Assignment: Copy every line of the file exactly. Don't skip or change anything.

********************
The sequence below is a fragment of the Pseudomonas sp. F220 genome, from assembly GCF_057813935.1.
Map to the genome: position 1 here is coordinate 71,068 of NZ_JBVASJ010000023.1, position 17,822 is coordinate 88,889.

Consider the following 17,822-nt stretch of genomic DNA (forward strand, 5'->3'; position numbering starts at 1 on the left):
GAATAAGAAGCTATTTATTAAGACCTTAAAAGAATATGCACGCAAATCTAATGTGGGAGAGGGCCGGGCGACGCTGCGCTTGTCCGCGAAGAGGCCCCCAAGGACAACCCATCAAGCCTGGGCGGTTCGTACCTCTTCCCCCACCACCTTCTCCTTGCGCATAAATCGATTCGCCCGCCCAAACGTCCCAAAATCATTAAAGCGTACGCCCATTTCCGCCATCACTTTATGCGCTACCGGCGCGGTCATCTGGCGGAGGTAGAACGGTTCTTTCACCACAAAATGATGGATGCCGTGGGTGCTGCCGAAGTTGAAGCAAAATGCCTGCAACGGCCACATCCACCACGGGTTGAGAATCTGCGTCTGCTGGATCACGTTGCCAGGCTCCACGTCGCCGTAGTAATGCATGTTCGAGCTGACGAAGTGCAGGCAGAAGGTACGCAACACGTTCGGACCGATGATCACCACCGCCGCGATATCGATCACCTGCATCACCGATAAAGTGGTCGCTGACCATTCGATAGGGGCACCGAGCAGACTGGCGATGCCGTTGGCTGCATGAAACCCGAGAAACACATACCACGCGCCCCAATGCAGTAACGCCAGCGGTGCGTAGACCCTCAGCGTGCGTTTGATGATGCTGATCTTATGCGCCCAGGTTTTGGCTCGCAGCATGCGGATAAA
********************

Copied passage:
The sequence below is a fragment of the Pseudomonas sp. F220 genome, from assembly GCF_057813935.1.
Map to the genome: position 1 here is coordinate 71,068 of NZ_JBVASJ010000023.1, position 17,822 is coordinate 88,889.

Consider the following 17,822-nt stretch of genomic DNA (forward strand, 5'->3'; position numbering starts at 1 on the left):
GAATAAGAAGCTATTTATTAAGACCTTAAAAGAATATGCACGCAAATCTAATGTGGGAGAGGGCCGGGCGACGCTGCGCTTGTCCGCGAAGAGGCCCCCAAGGACAACCCATCAAGCCTGGGCGGTTCGTACCTCTTCCCCCACCACCTTCTCCTTGCGCATAAATCGATTCGCCCGCCCAAACGTCCCAAAATCATTAAAGCGTACGCCCATTTCCGCCATCACTTTATGCGCTACCGGCGCGGTCATCTGGCGGAGGTAGAACGGTTCTTTCACCACAAAATGATGGATGCCGTGGGTGCTGCCGAAGTTGAAGCAAAATGCCTGCAACGGCCACATCCACCACGGGTTGAGAATCTGCGTCTGCTGGATCACGTTGCCAGGCTCCACGTCGCCGTAGTAATGCATGTTCGAGCTGACGAAGTGCAGGCAGAAGGTACGCAACACGTTCGGACCGATGATCACCACCGCCGCGATATCGATCACCTGCATCACCGATAAAGTGGTCGCTGACCATTCGATAGGGGCACCGAGCAGACTGGCGATGCCGTTGGCTGCATGAAACCCGAGAAACACATACCACGCGCCCCAATGCAGTAACGCCAGCGGTGCGTAGACCCTCAGCGTGCGTTTGATGATGCTGATCTTATGCGCCCAGGTTTTGGCTCGCAGCATGCGGATAAA